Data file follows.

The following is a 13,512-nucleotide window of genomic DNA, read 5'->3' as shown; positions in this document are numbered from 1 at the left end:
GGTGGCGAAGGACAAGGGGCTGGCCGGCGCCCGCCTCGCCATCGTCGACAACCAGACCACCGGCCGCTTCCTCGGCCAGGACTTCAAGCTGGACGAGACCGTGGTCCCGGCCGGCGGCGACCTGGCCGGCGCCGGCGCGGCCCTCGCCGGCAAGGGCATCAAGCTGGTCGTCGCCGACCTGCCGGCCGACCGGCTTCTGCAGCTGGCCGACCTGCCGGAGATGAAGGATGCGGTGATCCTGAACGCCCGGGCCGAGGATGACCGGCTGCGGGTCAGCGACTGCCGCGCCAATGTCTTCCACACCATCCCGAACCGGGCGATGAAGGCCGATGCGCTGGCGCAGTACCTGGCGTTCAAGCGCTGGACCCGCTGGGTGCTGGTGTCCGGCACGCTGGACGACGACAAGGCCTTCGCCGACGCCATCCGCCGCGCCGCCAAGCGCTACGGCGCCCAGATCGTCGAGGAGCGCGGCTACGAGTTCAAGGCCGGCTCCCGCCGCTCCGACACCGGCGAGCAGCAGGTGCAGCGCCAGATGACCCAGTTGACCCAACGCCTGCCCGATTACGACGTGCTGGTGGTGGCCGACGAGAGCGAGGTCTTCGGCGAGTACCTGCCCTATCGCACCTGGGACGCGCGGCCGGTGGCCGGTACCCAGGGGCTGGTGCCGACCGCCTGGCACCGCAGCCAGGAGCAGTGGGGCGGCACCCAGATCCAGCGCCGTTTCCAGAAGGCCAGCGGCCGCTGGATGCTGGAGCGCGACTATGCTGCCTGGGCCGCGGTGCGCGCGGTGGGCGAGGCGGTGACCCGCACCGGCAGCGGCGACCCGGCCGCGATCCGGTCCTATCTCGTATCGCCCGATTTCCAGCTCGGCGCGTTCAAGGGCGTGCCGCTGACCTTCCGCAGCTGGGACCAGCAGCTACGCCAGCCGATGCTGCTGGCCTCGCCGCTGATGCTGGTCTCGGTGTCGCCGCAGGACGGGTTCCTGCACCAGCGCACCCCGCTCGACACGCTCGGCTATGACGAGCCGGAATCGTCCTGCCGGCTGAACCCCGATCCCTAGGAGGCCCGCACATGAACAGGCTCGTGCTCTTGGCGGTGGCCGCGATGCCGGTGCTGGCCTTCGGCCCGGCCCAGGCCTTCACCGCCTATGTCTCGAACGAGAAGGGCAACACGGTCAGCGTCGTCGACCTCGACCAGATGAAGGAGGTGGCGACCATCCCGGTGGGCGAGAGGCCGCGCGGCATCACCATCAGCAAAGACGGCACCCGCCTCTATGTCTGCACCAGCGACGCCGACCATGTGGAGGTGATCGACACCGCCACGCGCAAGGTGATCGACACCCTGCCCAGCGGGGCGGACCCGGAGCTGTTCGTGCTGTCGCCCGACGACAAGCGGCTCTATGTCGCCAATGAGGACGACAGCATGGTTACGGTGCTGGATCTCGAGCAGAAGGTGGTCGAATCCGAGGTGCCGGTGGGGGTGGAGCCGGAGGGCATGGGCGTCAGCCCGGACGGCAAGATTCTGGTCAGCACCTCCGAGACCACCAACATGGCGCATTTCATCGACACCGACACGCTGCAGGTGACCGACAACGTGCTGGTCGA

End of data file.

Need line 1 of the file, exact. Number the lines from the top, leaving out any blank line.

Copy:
The following is a 13,512-nucleotide window of genomic DNA, read 5'->3' as shown; positions in this document are numbered from 1 at the left end: